The question of Kyoto's fate post-2012 is important for a range of reasons. For starters, follow-on agreements to reduce total emissions reductions will be needed if the world is to avoid locking future generations into dangerous climate changes.

Also, companies need greater regulatory certainty from governments with regard to global warming policies to make long-range decisions.

Perhaps most crucially, Kyoto's emissions trading market needs a follow-on agreement to provide a credible incentive to countries that participate in the cap-and-trade system. If there is no follow-on agreement, this compliance incentive is undermined.

Lastly, many of the 35 nations with caps on emissions for 2008-2012 are concerned about competitiveness. They look to large-emitting nations that have no Kyoto caps — in particular the United States, China, India and Brazil — to join post-2012.

At a December 2004 diplomatic conference in Buenos Aires, other nations urged the United States to discuss the need for a follow-on treaty. The Bush Administration responded by saying that if Kyoto nations wanted to discuss such targets, they were welcome to do so.

The United States, however, would not participate, since it was not a party to Kyoto.

When other nations responded that the United States still has an obligation — under the Framework Convention on Climate Change — to avert dangerous climate change, and that post-Kyoto cuts will be needed to meet that objective, a U.S. spokesperson called such discussions "premature."

The United States also maintained that President Bush's February 2002 announcement had set U.S. policy for the next decade. Discussions would not be ripe until sometime after 2012, they said.

The United States was then asked whether it might participate in a seminar simply to look at the latest science on dangerous climate change.

The State Department's response was that the United States might participate if the seminar was backward-looking, took no more than one day — and resulted in no written or oral report.

Other nations were shocked at this stonewalling. In part, this was because many other countries see signs of global warming appearing in their neighborhoods — and they understand that much of it is human-induced.

They also recognize a growing vulnerability to the impacts of climate change. And they are concerned that if inaction by the United States gives large developing countries an excuse not to start cutting their greenhouse gas emissions.

The resulting standoff could lock the whole world into a future of dangerous, irreversible climate changes.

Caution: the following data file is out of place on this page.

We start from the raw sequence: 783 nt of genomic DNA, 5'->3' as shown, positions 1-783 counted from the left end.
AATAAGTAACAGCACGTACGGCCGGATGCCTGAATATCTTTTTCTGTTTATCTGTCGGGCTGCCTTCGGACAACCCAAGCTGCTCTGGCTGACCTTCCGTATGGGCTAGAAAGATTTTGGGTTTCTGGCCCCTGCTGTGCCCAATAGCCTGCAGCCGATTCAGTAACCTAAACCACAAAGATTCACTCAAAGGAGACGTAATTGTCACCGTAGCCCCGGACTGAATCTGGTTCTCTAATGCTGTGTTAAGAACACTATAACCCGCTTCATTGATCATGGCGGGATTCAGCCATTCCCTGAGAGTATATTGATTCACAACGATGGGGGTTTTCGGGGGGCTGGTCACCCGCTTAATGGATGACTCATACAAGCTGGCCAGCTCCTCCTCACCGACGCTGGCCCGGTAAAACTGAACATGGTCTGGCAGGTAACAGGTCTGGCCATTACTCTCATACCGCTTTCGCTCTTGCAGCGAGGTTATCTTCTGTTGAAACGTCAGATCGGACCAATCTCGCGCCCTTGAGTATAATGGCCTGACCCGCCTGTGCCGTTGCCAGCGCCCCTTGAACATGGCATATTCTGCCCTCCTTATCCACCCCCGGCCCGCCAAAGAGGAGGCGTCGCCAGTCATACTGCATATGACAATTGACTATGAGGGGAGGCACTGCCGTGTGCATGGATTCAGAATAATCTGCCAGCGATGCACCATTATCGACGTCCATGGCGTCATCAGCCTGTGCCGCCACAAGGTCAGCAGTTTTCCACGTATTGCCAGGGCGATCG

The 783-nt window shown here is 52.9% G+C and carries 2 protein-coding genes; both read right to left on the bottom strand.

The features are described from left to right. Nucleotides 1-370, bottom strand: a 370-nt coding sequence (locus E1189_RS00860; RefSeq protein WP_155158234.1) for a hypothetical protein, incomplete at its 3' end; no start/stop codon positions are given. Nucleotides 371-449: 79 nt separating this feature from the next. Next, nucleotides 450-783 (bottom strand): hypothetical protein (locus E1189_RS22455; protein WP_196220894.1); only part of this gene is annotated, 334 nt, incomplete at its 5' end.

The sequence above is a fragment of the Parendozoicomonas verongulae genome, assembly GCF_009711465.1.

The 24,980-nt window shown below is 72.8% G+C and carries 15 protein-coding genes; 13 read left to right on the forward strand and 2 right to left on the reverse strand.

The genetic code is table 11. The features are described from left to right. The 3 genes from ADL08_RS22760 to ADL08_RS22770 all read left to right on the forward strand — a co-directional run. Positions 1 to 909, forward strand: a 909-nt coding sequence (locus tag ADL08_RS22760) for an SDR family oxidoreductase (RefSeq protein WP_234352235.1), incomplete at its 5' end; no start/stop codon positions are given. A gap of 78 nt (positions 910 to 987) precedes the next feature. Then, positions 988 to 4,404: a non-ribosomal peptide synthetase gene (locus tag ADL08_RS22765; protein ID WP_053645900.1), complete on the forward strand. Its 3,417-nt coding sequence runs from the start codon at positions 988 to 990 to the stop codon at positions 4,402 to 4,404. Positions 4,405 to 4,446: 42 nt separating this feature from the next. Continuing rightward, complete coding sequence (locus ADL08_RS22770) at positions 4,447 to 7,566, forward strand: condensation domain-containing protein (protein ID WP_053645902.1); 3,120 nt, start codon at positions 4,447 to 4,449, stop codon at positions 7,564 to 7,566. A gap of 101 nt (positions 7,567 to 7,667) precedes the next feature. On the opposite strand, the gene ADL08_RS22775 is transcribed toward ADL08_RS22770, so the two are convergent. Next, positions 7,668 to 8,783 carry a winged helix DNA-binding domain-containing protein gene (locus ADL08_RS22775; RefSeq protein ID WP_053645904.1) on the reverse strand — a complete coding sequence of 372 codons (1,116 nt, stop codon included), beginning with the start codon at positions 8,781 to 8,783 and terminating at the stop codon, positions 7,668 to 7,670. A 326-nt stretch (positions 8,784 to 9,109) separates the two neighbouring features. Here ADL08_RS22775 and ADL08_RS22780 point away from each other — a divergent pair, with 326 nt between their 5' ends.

But why is the Bush Administration so adamantly opposed to caps on global warming pollution? There are probably several reasons.

One reason is likely the administration's close ties with a few fossil fuel companies. A second appears to be an ideological opposition to multilateral approaches.

A third reason may pertain to Vice President Cheney's influence in the White House.

Mr. Cheney's opposition dates back at least to his Halliburton days, when he wrote then-President Bill Clinton that Kyoto was "a level of self-delusion unmatched since the Kellogg-Briand Pact of 1928," which aimed at the renunciation of war as an instrument of national policy.

The result of the hard-line U.S. position on the Kyoto Treaty is a rather ironic role reversal. The United States, starting with the administration of George W. Bush, had championed the cap-and-trade framework of market-based environmental policy.

Meanwhile, the Europeans had preferred technology prescriptions, which America had eschewed as costly and stifling of innovation and competition.

Now, it's Europe that has embraced the market approach, while the United States maintains that if it simply pours enough money into companies, the right technologies will materialize — and will be adopted by the United States and developing countries.


So far, however, it seems that the rest of the world finds the broad multilateral market of Kyoto more attractive that the pseudo-solution advocated by the United States.

Already, Kyoto has spurred evaluations in several nations that are not part of the cap-and-trade system to see whether they might use Kyoto to boost economic growth while driving down pollution.

Kyoto's ultimate test will be whether the power of its market mechanisms can induce the United States and other large emitting nations to join follow-on agreements that bring the whole word together in the race to avert catastrophic climate changes.

Will Kyoto meet that test? Or will it simply become meaningless after 2012? At the dawn of this new treaty, it's too soon to tell. But with Kyoto rising, the world — fortunately — still has a chance to get it right.